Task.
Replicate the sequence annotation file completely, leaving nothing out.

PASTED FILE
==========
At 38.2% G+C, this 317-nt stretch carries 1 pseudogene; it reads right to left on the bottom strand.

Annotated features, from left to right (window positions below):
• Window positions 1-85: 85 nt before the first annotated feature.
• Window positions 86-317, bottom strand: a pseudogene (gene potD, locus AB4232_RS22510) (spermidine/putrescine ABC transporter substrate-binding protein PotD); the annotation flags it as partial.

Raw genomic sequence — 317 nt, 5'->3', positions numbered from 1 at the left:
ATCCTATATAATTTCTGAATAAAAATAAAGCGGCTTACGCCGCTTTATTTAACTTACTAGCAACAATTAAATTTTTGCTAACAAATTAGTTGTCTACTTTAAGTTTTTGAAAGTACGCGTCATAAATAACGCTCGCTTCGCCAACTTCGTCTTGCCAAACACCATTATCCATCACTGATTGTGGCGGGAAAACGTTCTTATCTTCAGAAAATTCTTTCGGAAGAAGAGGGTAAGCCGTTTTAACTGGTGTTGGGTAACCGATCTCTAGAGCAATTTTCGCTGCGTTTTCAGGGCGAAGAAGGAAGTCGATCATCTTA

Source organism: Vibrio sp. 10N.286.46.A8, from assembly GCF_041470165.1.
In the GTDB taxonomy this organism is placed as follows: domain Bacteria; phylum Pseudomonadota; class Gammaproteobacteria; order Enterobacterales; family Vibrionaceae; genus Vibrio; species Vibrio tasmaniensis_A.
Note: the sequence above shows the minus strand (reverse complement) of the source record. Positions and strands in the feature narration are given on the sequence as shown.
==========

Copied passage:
At 38.2% G+C, this 317-nt stretch carries 1 pseudogene; it reads right to left on the bottom strand.

Annotated features, from left to right (window positions below):
• Window positions 1-85: 85 nt before the first annotated feature.
• Window positions 86-317, bottom strand: a pseudogene (gene potD, locus AB4232_RS22510) (spermidine/putrescine ABC transporter substrate-binding protein PotD); the annotation flags it as partial.

Raw genomic sequence — 317 nt, 5'->3', positions numbered from 1 at the left:
ATCCTATATAATTTCTGAATAAAAATAAAGCGGCTTACGCCGCTTTATTTAACTTACTAGCAACAATTAAATTTTTGCTAACAAATTAGTTGTCTACTTTAAGTTTTTGAAAGTACGCGTCATAAATAACGCTCGCTTCGCCAACTTCGTCTTGCCAAACACCATTATCCATCACTGATTGTGGCGGGAAAACGTTCTTATCTTCAGAAAATTCTTTCGGAAGAAGAGGGTAAGCCGTTTTAACTGGTGTTGGGTAACCGATCTCTAGAGCAATTTTCGCTGCGTTTTCAGGGCGAAGAAGGAAGTCGATCATCTTA

Source organism: Vibrio sp. 10N.286.46.A8, from assembly GCF_041470165.1.
In the GTDB taxonomy this organism is placed as follows: domain Bacteria; phylum Pseudomonadota; class Gammaproteobacteria; order Enterobacterales; family Vibrionaceae; genus Vibrio; species Vibrio tasmaniensis_A.
Note: the sequence above shows the minus strand (reverse complement) of the source record. Positions and strands in the feature narration are given on the sequence as shown.